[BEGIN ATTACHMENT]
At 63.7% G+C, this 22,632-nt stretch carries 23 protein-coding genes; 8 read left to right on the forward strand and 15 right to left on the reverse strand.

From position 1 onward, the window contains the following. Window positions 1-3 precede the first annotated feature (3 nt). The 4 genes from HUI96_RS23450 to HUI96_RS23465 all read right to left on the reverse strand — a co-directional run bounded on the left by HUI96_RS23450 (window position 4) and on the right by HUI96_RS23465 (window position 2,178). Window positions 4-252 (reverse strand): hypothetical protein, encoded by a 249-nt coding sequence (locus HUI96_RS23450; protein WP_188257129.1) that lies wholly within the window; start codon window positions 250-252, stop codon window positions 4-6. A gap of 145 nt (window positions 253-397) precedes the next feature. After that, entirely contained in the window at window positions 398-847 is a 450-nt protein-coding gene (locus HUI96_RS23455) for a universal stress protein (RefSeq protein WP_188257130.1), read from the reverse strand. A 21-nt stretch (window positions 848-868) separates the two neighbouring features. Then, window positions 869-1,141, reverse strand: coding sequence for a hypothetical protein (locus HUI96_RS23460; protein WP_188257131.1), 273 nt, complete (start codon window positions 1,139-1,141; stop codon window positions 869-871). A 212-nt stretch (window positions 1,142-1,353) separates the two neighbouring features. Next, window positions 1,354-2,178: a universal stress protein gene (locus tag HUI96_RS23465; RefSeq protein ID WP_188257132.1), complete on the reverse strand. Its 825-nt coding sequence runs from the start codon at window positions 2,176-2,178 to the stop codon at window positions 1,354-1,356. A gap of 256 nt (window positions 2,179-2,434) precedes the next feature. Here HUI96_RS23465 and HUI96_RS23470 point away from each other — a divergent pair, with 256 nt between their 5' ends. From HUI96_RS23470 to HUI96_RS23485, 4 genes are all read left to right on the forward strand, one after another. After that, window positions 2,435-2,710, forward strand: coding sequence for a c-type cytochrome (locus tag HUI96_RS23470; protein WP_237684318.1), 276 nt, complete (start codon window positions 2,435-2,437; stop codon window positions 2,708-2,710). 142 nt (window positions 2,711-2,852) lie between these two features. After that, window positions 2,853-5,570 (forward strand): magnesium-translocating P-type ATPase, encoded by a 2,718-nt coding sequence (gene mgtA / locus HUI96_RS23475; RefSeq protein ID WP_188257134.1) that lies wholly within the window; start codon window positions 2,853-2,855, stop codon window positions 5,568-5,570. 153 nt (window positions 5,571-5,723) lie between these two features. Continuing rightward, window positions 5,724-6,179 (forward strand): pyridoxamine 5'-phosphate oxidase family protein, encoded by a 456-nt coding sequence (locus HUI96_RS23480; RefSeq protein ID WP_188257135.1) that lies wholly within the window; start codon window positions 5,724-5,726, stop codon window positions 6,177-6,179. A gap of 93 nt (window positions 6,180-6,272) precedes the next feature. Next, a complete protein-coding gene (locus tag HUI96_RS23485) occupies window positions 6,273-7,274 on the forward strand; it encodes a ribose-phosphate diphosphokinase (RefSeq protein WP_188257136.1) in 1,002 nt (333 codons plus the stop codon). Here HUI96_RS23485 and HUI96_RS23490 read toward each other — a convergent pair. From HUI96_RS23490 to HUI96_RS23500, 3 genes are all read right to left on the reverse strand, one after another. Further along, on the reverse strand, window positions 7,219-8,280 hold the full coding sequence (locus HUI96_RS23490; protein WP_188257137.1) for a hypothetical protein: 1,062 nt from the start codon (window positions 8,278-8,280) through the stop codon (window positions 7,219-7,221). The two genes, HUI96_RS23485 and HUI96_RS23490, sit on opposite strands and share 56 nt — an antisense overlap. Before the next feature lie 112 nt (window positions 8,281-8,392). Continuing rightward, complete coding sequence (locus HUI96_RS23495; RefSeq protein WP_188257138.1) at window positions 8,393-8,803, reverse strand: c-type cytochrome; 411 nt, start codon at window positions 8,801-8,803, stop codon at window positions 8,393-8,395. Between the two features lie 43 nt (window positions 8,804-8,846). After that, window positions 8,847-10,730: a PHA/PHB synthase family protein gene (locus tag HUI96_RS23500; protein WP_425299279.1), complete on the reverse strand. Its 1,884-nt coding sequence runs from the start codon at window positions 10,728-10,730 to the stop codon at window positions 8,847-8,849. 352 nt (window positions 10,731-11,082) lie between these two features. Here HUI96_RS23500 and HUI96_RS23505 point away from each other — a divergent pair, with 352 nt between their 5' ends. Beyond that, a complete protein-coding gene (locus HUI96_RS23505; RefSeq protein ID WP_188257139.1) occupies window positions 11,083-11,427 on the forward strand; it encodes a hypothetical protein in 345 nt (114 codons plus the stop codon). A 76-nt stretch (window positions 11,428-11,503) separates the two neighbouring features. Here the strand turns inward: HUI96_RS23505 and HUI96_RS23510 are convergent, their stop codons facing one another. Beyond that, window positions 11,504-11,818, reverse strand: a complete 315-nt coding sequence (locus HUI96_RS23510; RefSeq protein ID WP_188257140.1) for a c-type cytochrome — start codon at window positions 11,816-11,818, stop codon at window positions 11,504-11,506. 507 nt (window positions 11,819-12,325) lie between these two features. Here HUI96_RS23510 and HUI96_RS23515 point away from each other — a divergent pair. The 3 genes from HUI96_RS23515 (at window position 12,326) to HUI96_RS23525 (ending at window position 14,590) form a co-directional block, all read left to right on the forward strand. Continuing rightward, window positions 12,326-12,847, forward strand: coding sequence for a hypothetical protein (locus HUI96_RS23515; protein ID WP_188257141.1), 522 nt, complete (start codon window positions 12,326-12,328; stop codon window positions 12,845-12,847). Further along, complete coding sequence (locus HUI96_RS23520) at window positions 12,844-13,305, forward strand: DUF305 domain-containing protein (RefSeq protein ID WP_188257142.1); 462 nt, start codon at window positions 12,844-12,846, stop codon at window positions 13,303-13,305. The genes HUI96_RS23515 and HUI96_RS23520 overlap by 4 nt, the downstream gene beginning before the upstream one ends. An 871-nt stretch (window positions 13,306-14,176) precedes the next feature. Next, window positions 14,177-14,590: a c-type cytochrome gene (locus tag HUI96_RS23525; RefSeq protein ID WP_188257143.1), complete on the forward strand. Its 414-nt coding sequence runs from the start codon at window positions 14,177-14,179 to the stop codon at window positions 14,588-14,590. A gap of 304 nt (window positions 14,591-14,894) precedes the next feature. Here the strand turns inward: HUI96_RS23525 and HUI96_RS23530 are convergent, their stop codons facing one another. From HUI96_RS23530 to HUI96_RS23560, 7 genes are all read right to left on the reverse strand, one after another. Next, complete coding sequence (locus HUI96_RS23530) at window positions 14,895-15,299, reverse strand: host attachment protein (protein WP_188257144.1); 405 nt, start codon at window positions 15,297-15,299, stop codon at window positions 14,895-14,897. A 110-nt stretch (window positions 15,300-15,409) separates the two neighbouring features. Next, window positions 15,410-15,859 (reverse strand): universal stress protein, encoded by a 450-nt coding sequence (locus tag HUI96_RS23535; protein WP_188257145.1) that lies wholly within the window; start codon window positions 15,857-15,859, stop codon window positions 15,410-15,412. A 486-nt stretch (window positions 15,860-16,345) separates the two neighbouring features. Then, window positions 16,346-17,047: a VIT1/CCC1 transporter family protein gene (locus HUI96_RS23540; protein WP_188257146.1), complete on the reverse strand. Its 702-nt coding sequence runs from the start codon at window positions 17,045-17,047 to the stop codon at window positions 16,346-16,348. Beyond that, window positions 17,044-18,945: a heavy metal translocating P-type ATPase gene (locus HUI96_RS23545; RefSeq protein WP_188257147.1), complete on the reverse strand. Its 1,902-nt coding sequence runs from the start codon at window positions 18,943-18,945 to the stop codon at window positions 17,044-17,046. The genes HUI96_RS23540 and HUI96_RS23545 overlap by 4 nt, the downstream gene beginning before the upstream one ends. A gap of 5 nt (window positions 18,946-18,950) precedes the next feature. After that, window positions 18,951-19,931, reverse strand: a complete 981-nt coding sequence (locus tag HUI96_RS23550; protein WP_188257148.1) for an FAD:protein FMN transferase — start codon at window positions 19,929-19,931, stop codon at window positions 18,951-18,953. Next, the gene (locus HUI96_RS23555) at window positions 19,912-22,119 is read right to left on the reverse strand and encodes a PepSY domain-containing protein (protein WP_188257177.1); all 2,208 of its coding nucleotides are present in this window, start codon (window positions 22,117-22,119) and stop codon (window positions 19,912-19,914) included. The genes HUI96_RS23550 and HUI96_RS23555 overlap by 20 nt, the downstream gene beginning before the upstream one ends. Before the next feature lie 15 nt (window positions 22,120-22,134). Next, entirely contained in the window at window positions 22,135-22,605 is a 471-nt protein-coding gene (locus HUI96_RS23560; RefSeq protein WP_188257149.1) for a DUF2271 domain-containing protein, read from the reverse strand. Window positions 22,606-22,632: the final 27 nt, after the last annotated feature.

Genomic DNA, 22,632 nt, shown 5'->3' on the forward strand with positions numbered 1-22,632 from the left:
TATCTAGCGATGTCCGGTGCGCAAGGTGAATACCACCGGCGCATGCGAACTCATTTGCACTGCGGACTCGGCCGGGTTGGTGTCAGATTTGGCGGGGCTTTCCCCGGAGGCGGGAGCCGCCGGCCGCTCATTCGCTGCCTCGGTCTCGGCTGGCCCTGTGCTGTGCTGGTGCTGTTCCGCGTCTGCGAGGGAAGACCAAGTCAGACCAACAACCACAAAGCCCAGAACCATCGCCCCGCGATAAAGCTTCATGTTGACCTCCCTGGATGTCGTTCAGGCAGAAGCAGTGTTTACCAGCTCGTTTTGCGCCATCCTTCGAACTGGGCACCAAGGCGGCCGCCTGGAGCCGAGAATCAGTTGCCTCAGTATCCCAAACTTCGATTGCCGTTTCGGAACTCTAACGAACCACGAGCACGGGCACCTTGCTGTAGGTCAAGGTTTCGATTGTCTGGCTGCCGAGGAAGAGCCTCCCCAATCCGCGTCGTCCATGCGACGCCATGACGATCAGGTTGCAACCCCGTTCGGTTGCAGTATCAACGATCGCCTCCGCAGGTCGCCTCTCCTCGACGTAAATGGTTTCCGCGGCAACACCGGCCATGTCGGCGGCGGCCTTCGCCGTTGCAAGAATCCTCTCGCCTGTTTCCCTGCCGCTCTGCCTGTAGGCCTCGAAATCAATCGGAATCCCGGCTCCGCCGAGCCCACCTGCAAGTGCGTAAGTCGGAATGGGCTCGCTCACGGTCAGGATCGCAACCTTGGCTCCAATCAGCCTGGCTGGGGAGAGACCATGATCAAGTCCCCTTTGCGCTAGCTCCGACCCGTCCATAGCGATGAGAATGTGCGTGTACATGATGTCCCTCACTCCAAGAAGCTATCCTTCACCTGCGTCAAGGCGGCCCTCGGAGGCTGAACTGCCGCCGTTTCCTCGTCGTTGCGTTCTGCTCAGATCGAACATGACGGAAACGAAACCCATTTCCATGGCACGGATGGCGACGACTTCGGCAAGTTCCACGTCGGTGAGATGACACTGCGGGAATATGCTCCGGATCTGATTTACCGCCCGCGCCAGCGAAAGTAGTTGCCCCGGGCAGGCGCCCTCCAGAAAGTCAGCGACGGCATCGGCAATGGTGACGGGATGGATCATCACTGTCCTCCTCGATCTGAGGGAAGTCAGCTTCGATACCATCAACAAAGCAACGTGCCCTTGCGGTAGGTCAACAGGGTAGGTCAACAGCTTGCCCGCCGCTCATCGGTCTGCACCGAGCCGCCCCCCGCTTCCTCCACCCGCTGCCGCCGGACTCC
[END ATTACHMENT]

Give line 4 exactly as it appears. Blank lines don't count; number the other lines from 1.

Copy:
TATCTAGCGATGTCCGGTGCGCAAGGTGAATACCACCGGCGCATGCGAACTCATTTGCACTGCGGACTCGGCCGGGTTGGTGTCAGATTTGGCGGGGCTTTCCCCGGAGGCGGGAGCCGCCGGCCGCTCATTCGCTGCCTCGGTCTCGGCTGGCCCTGTGCTGTGCTGGTGCTGTTCCGCGTCTGCGAGGGAAGACCAAGTCAGACCAACAACCACAAAGCCCAGAACCATCGCCCCGCGATAAAGCTTCATGTTGACCTCCCTGGATGTCGTTCAGGCAGAAGCAGTGTTTACCAGCTCGTTTTGCGCCATCCTTCGAACTGGGCACCAAGGCGGCCGCCTGGAGCCGAGAATCAGTTGCCTCAGTATCCCAAACTTCGATTGCCGTTTCGGAACTCTAACGAACCACGAGCACGGGCACCTTGCTGTAGGTCAAGGTTTCGATTGTCTGGCTGCCGAGGAAGAGCCTCCCCAATCCGCGTCGTCCATGCGACGCCATGACGATCAGGTTGCAACCCCGTTCGGTTGCAGTATCAACGATCGCCTCCGCAGGTCGCCTCTCCTCGACGTAAATGGTTTCCGCGGCAACACCGGCCATGTCGGCGGCGGCCTTCGCCGTTGCAAGAATCCTCTCGCCTGTTTCCCTGCCGCTCTGCCTGTAGGCCTCGAAATCAATCGGAATCCCGGCTCCGCCGAGCCCACCTGCAAGTGCGTAAGTCGGAATGGGCTCGCTCACGGTCAGGATCGCAACCTTGGCTCCAATCAGCCTGGCTGGGGAGAGACCATGATCAAGTCCCCTTTGCGCTAGCTCCGACCCGTCCATAGCGATGAGAATGTGCGTGTACATGATGTCCCTCACTCCAAGAAGCTATCCTTCACCTGCGTCAAGGCGGCCCTCGGAGGCTGAACTGCCGCCGTTTCCTCGTCGTTGCGTTCTGCTCAGATCGAACATGACGGAAACGAAACCCATTTCCATGGCACGGATGGCGACGACTTCGGCAAGTTCCACGTCGGTGAGATGACACTGCGGGAATATGCTCCGGATCTGATTTACCGCCCGCGCCAGCGAAAGTAGTTGCCCCGGGCAGGCGCCCTCCAGAAAGTCAGCGACGGCATCGGCAATGGTGACGGGATGGATCATCACTGTCCTCCTCGATCTGAGGGAAGTCAGCTTCGATACCATCAACAAAGCAACGTGCCCTTGCGGTAGGTCAACAGGGTAGGTCAACAGCTTGCCCGCCGCTCATCGGTCTGCACCGAGCCGCCCCCCGCTTCCTCCACCCGCTGCCGCCGGACTCC